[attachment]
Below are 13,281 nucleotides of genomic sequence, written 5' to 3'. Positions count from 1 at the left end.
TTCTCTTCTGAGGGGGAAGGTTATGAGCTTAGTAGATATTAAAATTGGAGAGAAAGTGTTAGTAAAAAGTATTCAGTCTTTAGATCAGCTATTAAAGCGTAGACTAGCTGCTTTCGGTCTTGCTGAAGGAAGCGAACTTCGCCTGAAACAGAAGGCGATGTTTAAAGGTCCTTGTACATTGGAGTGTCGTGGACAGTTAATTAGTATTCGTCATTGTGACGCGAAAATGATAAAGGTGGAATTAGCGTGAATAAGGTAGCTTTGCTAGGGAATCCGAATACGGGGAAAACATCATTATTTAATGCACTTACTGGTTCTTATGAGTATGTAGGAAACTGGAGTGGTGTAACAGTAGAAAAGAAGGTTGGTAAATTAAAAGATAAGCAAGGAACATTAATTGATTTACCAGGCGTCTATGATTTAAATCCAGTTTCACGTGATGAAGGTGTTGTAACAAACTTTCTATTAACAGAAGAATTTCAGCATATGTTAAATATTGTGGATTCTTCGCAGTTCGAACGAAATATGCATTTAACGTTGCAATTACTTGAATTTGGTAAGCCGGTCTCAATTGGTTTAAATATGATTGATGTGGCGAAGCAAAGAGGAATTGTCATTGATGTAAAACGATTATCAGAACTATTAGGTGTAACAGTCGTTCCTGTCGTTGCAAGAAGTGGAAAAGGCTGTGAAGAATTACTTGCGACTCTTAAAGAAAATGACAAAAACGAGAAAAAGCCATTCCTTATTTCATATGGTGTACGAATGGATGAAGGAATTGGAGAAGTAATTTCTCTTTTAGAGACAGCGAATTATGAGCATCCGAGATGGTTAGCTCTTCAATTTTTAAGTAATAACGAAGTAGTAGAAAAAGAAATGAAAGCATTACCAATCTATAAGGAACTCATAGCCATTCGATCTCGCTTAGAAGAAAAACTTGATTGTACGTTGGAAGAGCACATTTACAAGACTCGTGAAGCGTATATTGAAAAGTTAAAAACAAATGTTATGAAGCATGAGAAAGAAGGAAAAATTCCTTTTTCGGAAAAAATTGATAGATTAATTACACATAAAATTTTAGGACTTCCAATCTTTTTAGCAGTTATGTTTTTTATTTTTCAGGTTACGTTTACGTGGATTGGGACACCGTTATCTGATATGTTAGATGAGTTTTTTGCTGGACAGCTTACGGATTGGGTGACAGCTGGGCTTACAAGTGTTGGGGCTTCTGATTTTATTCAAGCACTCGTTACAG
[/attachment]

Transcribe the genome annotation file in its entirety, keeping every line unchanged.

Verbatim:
Below are 13,281 nucleotides of genomic sequence, written 5' to 3'. Positions count from 1 at the left end.
TTCTCTTCTGAGGGGGAAGGTTATGAGCTTAGTAGATATTAAAATTGGAGAGAAAGTGTTAGTAAAAAGTATTCAGTCTTTAGATCAGCTATTAAAGCGTAGACTAGCTGCTTTCGGTCTTGCTGAAGGAAGCGAACTTCGCCTGAAACAGAAGGCGATGTTTAAAGGTCCTTGTACATTGGAGTGTCGTGGACAGTTAATTAGTATTCGTCATTGTGACGCGAAAATGATAAAGGTGGAATTAGCGTGAATAAGGTAGCTTTGCTAGGGAATCCGAATACGGGGAAAACATCATTATTTAATGCACTTACTGGTTCTTATGAGTATGTAGGAAACTGGAGTGGTGTAACAGTAGAAAAGAAGGTTGGTAAATTAAAAGATAAGCAAGGAACATTAATTGATTTACCAGGCGTCTATGATTTAAATCCAGTTTCACGTGATGAAGGTGTTGTAACAAACTTTCTATTAACAGAAGAATTTCAGCATATGTTAAATATTGTGGATTCTTCGCAGTTCGAACGAAATATGCATTTAACGTTGCAATTACTTGAATTTGGTAAGCCGGTCTCAATTGGTTTAAATATGATTGATGTGGCGAAGCAAAGAGGAATTGTCATTGATGTAAAACGATTATCAGAACTATTAGGTGTAACAGTCGTTCCTGTCGTTGCAAGAAGTGGAAAAGGCTGTGAAGAATTACTTGCGACTCTTAAAGAAAATGACAAAAACGAGAAAAAGCCATTCCTTATTTCATATGGTGTACGAATGGATGAAGGAATTGGAGAAGTAATTTCTCTTTTAGAGACAGCGAATTATGAGCATCCGAGATGGTTAGCTCTTCAATTTTTAAGTAATAACGAAGTAGTAGAAAAAGAAATGAAAGCATTACCAATCTATAAGGAACTCATAGCCATTCGATCTCGCTTAGAAGAAAAACTTGATTGTACGTTGGAAGAGCACATTTACAAGACTCGTGAAGCGTATATTGAAAAGTTAAAAACAAATGTTATGAAGCATGAGAAAGAAGGAAAAATTCCTTTTTCGGAAAAAATTGATAGATTAATTACACATAAAATTTTAGGACTTCCAATCTTTTTAGCAGTTATGTTTTTTATTTTTCAGGTTACGTTTACGTGGATTGGGACACCGTTATCTGATATGTTAGATGAGTTTTTTGCTGGACAGCTTACGGATTGGGTGACAGCTGGGCTTACAAGTGTTGGGGCTTCTGATTTTATTCAAGCACTCGTTACAG